“How Could This Happen to Me?” Ensign, July 2004, 43
No one could have been more surprised than I was by what had happened. I, a faithful Latter-day Saint woman, realized I had developed a strong attraction for a man who was happily married to someone else.
He was a coworker of mine, and we worked on several projects together. Over time, we became friends. But soon I realized I was having feelings that went beyond friendship—feelings that tempted me to do what I clearly knew was wrong.
I was shocked. I was embarrassed. The direction my feelings wanted me to go was unthinkable. I thought to myself, “Things like this don’t happen to staunch Latter-day Saint women!” I could not believe I was in this situation. What was I going to do? I was tempted to rationalize, to say I had “fallen in love.” But I knew that was just an excuse.
In my struggle I found solace, direction, and strength in several different ways. Here are some of the things that helped me the most.
President James E. Faust, Second Counselor in the First Presidency, said, “When God placed man on the earth, prayer became the lifeline between mankind and God.”1 I cannot express how much prayer meant to me during this time. It literally was my lifeline. I spent morning and evening on my knees. During the day I kept a prayer in my heart, asking for the strength I needed to behave appropriately and to do what was right. Many times I felt I could identify with the people of Alma: My burden was not removed—the attraction did not just go away. Rather, “the Lord did strengthen [me] that [I] could bear up [my] burdens with ease” (Mosiah 24:15). In other words, the Lord gave me the strength I needed not to act on my feelings.
The scriptures teach us to “let virtue garnish [our] thoughts unceasingly” (D&C 121:45). Because of my strong feelings, the temptation was great to entertain romantic thoughts about my coworker. Yet I did everything I could to avoid this. As we have been counseled by various General Authorities, I mentally sang hymns, recited memorized scriptures, and taught myself sermons to keep my mind where it was supposed to be, not where I was tempted to let it wander.
Each day the scriptures were an integral part of my life. I discovered the truth of these words by Elder Merrill J. Bateman of the Seventy: “As a person studies the words of the Lord and obeys them, … the power to resist temptation increases, and spiritual weaknesses are overcome.”2 While the scriptures I studied were not always directly related to the problem I was dealing with, the spirit that accompanied my daily scripture study gave me great strength.
Elder Neal A. Maxwell of the Quorum of the Twelve Apostles wrote: “Temple work is not an escape from the world. … Being in the Lord’s house can help us to be different from the world in order to make more difference in the world.”3 The world teaches—through romance novels, television programs, and movies—that a person in my situation can act on any romantic feelings regardless of the consequences. In the temple, as I pondered sacred covenants I had made, I was reminded that I needed to hold myself to a higher standard.
One of my greatest comforts was the counsel and direction of a priesthood blessing. In a sacred, confidential setting, a faithful Melchizedek Priesthood holder laid his hands on my head and uttered inspired words. Some things I expected to hear; some I did not. From this blessing I received the comfort and guidance I needed to press forward, to learn from the experience, and to continue to work to overcome the temptation.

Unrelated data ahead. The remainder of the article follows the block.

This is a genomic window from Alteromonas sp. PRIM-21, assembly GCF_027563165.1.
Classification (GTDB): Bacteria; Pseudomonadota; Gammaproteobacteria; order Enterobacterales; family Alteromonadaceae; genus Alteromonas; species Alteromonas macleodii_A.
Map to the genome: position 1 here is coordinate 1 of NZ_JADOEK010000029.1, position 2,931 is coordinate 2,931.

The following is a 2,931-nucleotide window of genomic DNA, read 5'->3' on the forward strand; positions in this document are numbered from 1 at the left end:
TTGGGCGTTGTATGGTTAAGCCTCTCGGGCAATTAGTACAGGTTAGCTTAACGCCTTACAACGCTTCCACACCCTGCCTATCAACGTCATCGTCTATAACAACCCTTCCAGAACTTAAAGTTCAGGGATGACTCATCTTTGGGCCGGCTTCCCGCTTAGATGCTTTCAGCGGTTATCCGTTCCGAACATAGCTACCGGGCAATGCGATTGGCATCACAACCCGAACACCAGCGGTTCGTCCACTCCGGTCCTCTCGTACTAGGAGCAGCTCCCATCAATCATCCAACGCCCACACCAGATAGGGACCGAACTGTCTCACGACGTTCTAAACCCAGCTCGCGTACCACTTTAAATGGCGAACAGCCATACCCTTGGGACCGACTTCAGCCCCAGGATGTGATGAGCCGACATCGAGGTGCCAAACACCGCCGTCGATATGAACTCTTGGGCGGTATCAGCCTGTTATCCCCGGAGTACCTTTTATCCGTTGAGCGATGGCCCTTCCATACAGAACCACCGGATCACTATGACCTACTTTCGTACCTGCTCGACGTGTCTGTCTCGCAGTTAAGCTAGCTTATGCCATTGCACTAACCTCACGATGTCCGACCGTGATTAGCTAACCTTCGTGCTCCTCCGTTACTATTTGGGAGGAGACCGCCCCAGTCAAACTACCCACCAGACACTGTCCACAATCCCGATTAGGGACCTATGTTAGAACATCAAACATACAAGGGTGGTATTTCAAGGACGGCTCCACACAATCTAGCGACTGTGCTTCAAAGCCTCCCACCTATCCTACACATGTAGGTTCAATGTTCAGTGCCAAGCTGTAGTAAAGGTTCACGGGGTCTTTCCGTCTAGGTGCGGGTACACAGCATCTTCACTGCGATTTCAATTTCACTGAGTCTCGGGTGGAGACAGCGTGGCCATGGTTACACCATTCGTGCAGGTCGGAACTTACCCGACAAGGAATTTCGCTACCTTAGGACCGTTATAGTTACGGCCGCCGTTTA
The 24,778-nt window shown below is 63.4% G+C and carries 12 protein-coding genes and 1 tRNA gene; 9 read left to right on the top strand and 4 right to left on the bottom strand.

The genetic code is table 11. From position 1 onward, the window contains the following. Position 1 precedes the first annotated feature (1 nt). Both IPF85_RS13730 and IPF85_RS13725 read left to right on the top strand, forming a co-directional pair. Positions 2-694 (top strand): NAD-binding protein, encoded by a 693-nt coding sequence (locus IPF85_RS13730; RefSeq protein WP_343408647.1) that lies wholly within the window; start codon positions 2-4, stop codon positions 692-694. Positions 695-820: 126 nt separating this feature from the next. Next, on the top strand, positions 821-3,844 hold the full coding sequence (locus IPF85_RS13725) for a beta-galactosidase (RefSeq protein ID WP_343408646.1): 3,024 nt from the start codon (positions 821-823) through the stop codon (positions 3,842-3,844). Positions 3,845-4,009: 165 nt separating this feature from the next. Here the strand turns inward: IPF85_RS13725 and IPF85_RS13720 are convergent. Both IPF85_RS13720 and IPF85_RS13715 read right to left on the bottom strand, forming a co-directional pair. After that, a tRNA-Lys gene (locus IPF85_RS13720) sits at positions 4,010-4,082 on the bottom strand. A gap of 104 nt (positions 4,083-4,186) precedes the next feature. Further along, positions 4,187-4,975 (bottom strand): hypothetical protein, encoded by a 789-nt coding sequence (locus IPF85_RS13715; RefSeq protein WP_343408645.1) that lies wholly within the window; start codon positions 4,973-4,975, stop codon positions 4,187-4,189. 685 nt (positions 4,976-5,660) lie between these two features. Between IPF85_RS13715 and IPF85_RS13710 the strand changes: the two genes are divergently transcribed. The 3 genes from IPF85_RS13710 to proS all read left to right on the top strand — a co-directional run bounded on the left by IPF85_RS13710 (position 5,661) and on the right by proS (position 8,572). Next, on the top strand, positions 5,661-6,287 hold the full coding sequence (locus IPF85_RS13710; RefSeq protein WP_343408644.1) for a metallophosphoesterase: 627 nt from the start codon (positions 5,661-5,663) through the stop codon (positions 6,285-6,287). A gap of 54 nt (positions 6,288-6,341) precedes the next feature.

I learned valuable lessons as I tried to deal righteously with this temptation. First, “the natural man is an enemy to God” (Mosiah 3:19; emphasis added). Anyone—male or female, married or single—can find themselves in a situation similar to mine, but through diligence, the natural man can be put off “through the atonement of Christ” (Mosiah 3:19). Prayer, the scriptures, the temple, and many other resources helped me take hold of the power of the Atonement and deal appropriately with my “natural man” feelings.
Another important thing I learned was to be more vigilant. While it is certainly appropriate for men and women who work together to be friends, whether in professional or Church settings, I have learned not to be too naive. Care must be taken to keep suitable boundaries around these relationships so they will not lead to potentially heartbreaking incidents.
The greatest lesson I learned was that I can rely on the Lord to help me through all my temptations and trials, no matter what those temptations are. In the book of Isaiah we read, “Then shalt thou call, and the Lord shall answer; thou shalt cry, and he shall say, Here I am” (Isa. 58:9). I needed the Lord during this time more than ever before, and He was a great comfort to me.
I am happy to say I was able to overcome my feelings for my coworker. He never learned what I felt, and nothing happened between us. The experience was painful, but the process of working to overcome this temptation helped me grow in significant ways. The experience also increased my appreciation for the Savior’s response to temptation: “He suffered temptations but gave no heed unto them” (D&C 20:22). The Lord in His mercy gave me the strength I needed to eventually “give no heed” to the temptation I was facing, and for that I will be eternally grateful.
“You can be obedient. You can defeat Satan and overcome temptation. God ‘will not suffer you to be tempted above that ye are able; but will with the temptation also make a way to escape, that ye may be able to bear it’ [1 Corinthians 10:13]. The Lord does not expect anything of you that you cannot do.”
Elder Joseph B. Wirthlin of the Quorum of the Twelve Apostles, “Live in Obedience,” Ensign, May 1994, 40.